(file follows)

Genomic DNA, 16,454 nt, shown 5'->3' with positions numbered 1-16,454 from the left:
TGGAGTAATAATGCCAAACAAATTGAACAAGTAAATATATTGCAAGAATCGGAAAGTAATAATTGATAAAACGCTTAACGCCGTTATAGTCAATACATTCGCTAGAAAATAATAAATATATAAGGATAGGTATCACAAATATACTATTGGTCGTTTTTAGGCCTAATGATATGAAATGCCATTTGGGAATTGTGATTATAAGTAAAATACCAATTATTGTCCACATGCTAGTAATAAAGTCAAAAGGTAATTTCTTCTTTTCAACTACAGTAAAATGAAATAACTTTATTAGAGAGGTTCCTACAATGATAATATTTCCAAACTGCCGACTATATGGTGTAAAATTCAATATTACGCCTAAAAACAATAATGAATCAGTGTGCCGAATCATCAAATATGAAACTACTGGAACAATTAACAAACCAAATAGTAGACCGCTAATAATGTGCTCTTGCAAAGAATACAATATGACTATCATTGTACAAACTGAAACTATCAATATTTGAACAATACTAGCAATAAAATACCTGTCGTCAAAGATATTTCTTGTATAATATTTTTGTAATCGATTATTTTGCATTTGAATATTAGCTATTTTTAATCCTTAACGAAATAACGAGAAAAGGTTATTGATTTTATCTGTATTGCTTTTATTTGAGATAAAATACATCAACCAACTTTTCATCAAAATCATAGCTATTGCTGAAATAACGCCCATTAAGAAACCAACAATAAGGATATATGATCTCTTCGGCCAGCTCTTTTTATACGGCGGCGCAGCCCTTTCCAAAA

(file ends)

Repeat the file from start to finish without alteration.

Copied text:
Genomic DNA, 16,454 nt, shown 5'->3' with positions numbered 1-16,454 from the left:
TGGAGTAATAATGCCAAACAAATTGAACAAGTAAATATATTGCAAGAATCGGAAAGTAATAATTGATAAAACGCTTAACGCCGTTATAGTCAATACATTCGCTAGAAAATAATAAATATATAAGGATAGGTATCACAAATATACTATTGGTCGTTTTTAGGCCTAATGATATGAAATGCCATTTGGGAATTGTGATTATAAGTAAAATACCAATTATTGTCCACATGCTAGTAATAAAGTCAAAAGGTAATTTCTTCTTTTCAACTACAGTAAAATGAAATAACTTTATTAGAGAGGTTCCTACAATGATAATATTTCCAAACTGCCGACTATATGGTGTAAAATTCAATATTACGCCTAAAAACAATAATGAATCAGTGTGCCGAATCATCAAATATGAAACTACTGGAACAATTAACAAACCAAATAGTAGACCGCTAATAATGTGCTCTTGCAAAGAATACAATATGACTATCATTGTACAAACTGAAACTATCAATATTTGAACAATACTAGCAATAAAATACCTGTCGTCAAAGATATTTCTTGTATAATATTTTTGTAATCGATTATTTTGCATTTGAATATTAGCTATTTTTAATCCTTAACGAAATAACGAGAAAAGGTTATTGATTTTATCTGTATTGCTTTTATTTGAGATAAAATACATCAACCAACTTTTCATCAAAATCATAGCTATTGCTGAAATAACGCCCATTAAGAAACCAACAATAAGGATATATGATCTCTTCGGCCAGCTCTTTTTATACGGCGGCGCAGCCCTTTCCAAAA